Dr. Jonathan Goldberg Describes 2 New York Clinical Trials for Follicular NHL

Dr. Jonathan Goldberg, Cancer Center WestchesterFollicular non-Hodgkin’s lymphoma (follicular NHL) is the most common of the indolent (slow growing) non-Hodgkin’s lymphomas, and the second most common form of non-Hodgkin’s lymphomas overall. Low-grade follicular NHL is a slow growing but thus far incurable disease that patients tend to live with for many years.

The major goals of follicular NHL therapy are to reduce lymphoma activity thereby improving disease related symptoms and to prolong complete remissions, while limiting the side effects of therapy wherever possible. Rituximab is a highly targeted, well-tolerated therapy against these lymphomas.  Given either alone or together with chemotherapy, it is the current standard of care for these patients. While using rituximab alone has a much lower potential for side effects, the remission rate is lower at approximately 30 – 50%.

I am the local lead investigator of two clinical trials—HOMER and CALGB 50901—being conducted at Northern Westchester Hospital to study a potential new therapy for follicular NHL. 

Although not yet studied in follicular NHL, ofatumumab has induced remissions in patients with similar conditions resistant to other medications. The two clinical trials seek to determine the effectiveness in different settings. Candidates for the CALGB trial are as yet untreated and candidates for the HOMER trial have already been treated with rituximab in the past.    

The CALGB 50901 trial is a Phase II randomized trial comparing the use of 2 different doses of ofatumumab for previously untreated patients with follicular NHL to determine the effectiveness of higher vs. lower doses in patients with low-grade follicular NHL.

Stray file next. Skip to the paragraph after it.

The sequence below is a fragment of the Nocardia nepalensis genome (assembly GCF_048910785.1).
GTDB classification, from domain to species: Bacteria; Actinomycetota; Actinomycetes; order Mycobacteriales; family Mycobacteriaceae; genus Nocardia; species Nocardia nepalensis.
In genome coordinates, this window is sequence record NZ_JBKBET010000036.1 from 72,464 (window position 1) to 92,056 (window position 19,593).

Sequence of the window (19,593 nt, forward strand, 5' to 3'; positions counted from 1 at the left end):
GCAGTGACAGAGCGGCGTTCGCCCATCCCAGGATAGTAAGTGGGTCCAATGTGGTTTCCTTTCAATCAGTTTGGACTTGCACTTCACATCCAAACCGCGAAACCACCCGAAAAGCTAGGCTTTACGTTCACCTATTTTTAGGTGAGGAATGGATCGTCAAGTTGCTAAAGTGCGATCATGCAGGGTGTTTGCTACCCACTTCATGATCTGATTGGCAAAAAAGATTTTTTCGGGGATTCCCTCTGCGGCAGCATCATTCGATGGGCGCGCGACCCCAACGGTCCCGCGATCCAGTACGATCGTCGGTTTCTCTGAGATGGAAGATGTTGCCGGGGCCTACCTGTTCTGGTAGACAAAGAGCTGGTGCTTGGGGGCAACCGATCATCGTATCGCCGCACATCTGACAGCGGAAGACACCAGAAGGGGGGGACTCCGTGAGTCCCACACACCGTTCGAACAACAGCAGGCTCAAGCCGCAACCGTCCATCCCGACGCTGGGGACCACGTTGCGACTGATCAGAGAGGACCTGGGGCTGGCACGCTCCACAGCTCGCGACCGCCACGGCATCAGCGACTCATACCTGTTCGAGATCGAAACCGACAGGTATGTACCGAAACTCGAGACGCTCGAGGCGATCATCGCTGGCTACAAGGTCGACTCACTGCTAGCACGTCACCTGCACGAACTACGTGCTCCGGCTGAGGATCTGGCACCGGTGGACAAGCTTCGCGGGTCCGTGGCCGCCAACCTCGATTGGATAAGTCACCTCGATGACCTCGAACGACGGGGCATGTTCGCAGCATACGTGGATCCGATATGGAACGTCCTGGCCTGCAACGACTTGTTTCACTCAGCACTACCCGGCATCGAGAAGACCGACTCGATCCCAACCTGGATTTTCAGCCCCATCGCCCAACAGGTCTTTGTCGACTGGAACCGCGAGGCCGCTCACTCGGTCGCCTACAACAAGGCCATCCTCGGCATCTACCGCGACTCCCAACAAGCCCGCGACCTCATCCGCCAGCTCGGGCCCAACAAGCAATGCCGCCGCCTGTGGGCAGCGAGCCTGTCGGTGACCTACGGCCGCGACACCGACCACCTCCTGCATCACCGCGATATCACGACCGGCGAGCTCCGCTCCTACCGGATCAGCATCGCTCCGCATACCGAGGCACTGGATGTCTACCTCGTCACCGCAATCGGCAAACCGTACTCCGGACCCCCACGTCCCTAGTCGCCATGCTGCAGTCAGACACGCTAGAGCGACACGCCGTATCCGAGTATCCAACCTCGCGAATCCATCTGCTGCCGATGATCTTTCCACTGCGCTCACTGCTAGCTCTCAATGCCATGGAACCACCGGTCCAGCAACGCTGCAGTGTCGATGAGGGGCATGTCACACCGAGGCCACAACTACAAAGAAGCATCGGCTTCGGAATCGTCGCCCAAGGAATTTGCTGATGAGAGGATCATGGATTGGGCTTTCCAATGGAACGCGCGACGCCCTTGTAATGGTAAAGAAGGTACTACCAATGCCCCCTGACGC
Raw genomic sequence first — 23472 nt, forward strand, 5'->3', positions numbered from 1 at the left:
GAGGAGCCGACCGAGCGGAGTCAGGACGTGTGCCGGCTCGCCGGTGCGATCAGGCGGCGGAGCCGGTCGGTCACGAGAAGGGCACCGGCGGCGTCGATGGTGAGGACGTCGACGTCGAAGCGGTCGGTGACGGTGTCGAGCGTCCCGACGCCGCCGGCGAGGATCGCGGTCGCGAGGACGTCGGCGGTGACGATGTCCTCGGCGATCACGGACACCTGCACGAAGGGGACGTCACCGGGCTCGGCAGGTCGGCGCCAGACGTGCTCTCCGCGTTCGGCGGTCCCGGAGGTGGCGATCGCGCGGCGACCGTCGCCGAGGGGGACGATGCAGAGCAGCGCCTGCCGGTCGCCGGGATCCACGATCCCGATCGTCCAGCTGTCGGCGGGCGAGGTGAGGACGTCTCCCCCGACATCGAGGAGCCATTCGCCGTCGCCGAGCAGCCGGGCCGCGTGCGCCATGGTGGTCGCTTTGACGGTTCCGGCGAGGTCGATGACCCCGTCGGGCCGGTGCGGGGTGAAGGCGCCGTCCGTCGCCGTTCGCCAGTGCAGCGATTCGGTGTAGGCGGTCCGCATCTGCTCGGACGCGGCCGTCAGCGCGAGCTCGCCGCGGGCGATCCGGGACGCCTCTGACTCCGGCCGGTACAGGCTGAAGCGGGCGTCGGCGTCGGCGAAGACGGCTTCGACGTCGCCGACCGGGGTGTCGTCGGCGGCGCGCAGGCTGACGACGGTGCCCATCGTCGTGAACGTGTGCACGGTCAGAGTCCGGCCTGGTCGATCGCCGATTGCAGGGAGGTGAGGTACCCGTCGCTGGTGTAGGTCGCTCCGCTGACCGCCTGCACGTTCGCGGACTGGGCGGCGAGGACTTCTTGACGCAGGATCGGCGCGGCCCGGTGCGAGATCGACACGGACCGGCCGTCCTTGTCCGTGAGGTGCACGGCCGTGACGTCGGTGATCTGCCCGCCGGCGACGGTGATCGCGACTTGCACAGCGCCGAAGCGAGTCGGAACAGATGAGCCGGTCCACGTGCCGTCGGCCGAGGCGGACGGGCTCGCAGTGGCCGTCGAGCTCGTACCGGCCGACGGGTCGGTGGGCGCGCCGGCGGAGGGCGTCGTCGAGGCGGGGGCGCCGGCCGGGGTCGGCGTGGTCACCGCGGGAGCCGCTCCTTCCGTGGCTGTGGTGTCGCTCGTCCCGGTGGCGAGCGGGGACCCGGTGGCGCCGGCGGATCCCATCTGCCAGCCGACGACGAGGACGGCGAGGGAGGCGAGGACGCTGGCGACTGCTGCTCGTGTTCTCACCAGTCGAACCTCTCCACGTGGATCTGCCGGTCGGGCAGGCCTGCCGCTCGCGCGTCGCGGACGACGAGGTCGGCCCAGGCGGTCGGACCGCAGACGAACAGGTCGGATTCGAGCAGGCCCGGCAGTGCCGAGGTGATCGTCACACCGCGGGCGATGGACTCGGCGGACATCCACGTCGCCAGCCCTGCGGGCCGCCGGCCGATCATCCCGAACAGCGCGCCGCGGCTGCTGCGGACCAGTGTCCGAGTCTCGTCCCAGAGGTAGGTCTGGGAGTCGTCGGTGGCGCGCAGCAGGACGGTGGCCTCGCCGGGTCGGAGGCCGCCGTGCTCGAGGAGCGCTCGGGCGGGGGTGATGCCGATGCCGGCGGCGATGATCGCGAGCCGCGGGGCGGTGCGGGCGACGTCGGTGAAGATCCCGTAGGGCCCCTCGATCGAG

The HOMER trial is a Phase III randomized trial comparing the use of single agent rituximab vs. single agent ofatumumab for patients with follicular NHL who have relapsed at least six months after completing their last prior treatment of rituximab-containing therapy. 

The HOMER trial looks to determine whether ofatumumab alone can achieve equivalent or improved outcomes compared to rituximab alone in patients with low-grade follicular NHL who have had at least a 6 month remission following prior therapy with a rituximab containing regimen.

There are additional eligibility criteria for the follicular NHL trials that will be determined by the treating oncologist.  People interested in possibly joining the CALGB 50901 or HOMER study should please call 914.666.1366 or contact us online: http://nwhc.net/home/contact-nwh.

Editor’s Note:  Jonathan Goldberg, MD, is the Principal Investigator of the HOMER trial at NWH Clinical Trials Program. Dr. Goldberg is a medical oncologist and hematologist with the Mount Kisco Medical Group and the Medical Director of Cancer Clinical Trials at NWH, having trained and/or worked at Mount Sinai Medical Center, Weill-Cornell Medical Center and Memorial Sloan Kettering Cancer Center. He is also a consultant in oncology and hematology for the Massachusetts General Hospital of Harvard’s Partners Healthcare system.

The Clinical Trials Program at Northern Westchester Hospital is actively recruiting patients.  For more information about our studies, please call 914.666.1366 or contact us online: http://nwhc.net/home/contact-nwh.

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